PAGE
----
This is directly related to performance. GPU support is handled transparently by some packages like TensorFlow.jl and MXNet.jl. For developers in 2018 already using extremely powerful GPUs for various applications with CUDA or cryptocurrency mining (just to take two common examples), this is a massive bonus, and performance boosts can even go anywhere between 100x to even 1000x for certain operations and configurations. If you want certain specific GPU capacity, Julia has you covered with libraries like cuBLAS.jl and cuDNN.jl for vendor-specific and CUDANative.jl for hand-crafted GPU programming and support. Low-level CUDA programming is also possible in Julia with CUDAdrv.jl and the runtime library CUDArt.jl. Clearly, Julia has evolved well beyond standard GPU support and capabilities. And even as you read this article, an active community is at work to extend and polish the GPU support for Julia.
3. Smooth Learning Curve, and Extensive Built-in Functionality
Julia is remarkably simple to learn and enjoyable to use. If you are a Python program, you will feel completely at home using Julia. In Julia, everything is an expression and there is basic functional programming support. Higher order functions are supported by simple assignment (=) and the function operator -> (lambda in Python, => in C#). Multidimensional matrix support is excellent — functions for BLAS and LINPACK packages are included in the LinearAlgebra package of the standard library. Rows are separated with the comma(,) delimiter, and columns with the semicolon(;) during initialization. Matrix transpose, adjoint, factorization, matrix division, identity, slicing, linear equation system solving, triangulization, and many more functionalities are single function calls away. Even jagged multidimensional matrix support is available. Missing, nothing, any, all, isdef, istype, oftype, hash, Base as a parent class for every Julia object, isequal, and even undef (to represent uninitialized values) are just a few of the many keywords and functions available to increase the readability of your code. Other notable features include built-in support for arbitrary precision arithmetic, complex numbers, Dictionaries, Sets, BitStrings, BitArrays, and Pipelines. I have just scratched the surface here. The extensive built-in functionality is one of Julia’s best features, with many more easily available and well-documented modules.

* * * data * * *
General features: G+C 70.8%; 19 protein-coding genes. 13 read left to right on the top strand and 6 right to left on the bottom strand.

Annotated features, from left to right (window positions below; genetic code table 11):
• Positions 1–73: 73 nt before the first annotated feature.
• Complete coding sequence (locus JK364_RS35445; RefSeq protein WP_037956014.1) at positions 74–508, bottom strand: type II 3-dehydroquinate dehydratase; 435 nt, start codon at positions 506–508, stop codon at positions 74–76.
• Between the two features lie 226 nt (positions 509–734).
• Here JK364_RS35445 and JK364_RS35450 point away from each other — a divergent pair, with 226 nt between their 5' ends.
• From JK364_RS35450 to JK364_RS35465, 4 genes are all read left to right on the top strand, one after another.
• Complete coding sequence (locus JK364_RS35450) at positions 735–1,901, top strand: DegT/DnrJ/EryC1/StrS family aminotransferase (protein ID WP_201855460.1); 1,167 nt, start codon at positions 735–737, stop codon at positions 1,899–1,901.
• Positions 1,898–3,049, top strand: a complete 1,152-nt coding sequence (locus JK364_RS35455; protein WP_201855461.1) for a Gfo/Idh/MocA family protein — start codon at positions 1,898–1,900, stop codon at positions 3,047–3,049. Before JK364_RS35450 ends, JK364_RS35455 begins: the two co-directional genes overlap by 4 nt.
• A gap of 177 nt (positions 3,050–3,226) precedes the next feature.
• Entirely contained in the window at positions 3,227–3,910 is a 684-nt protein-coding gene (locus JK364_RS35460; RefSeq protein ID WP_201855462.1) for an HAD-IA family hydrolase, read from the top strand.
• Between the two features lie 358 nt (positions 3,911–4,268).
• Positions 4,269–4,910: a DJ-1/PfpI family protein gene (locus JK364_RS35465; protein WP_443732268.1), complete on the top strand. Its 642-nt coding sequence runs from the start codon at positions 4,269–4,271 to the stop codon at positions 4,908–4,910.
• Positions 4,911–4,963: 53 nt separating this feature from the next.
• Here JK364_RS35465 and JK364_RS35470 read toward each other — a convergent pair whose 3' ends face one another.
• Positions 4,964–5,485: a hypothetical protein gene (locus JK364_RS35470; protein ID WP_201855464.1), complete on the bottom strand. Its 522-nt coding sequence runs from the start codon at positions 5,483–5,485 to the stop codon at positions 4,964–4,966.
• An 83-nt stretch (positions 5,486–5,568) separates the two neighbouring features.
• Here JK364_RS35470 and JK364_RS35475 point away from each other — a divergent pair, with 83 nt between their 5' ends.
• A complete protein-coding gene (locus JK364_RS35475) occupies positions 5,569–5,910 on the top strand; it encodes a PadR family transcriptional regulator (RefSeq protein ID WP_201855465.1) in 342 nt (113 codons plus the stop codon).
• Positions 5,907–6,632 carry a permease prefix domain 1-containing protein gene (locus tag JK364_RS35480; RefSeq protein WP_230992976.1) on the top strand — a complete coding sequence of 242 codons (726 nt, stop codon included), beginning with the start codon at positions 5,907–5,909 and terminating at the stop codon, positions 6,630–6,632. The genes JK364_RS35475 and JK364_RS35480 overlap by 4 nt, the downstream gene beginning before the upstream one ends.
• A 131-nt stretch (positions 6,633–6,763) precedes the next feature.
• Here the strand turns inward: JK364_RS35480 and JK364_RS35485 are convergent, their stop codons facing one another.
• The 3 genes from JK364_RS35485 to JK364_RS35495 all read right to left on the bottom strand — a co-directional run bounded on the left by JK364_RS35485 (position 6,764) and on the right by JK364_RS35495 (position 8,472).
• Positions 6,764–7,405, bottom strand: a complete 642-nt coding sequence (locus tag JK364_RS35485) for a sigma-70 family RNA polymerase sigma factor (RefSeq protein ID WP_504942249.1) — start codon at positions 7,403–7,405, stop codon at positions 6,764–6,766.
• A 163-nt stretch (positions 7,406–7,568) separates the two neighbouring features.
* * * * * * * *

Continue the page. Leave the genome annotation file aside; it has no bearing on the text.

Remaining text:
4. Multiple Dispatch
This is a central core feature of the Julia programming language. Multiple dispatch or the multimethod functionality basically means that functions can be called dynamically at run-time to behave in different ways depending upon more than just the arguments passed (which is called function overloading) and can instead vary upon the objects being passed into it dynamically at runtime. This concept is fundamentally linked to the Strategy and Template design patterns in object-oriented terminology. We can vary the behaviour of the program depending upon any attribute as well as the calling object and the objects being passed into the function at runtime. This is one of the killer features of Julia as a language. It is possible to pass any object to a function and thus dynamically vary its behaviour depending upon any minute variation in its implementation, and in many cases, the standard library is built around this concept. Some research statistics indicate that the average lines of boilerplate code required in a complex system is reduced by a factor of three or more (!) by this language design choice. This simplifies development in highly complex software systems considerably and cleanly, without any unpredictable or erratic behaviour. It is, therefore, no surprise that Julia is receiving the acclaim now that it richly deserves.
5. Distributed and Parallel Computing Support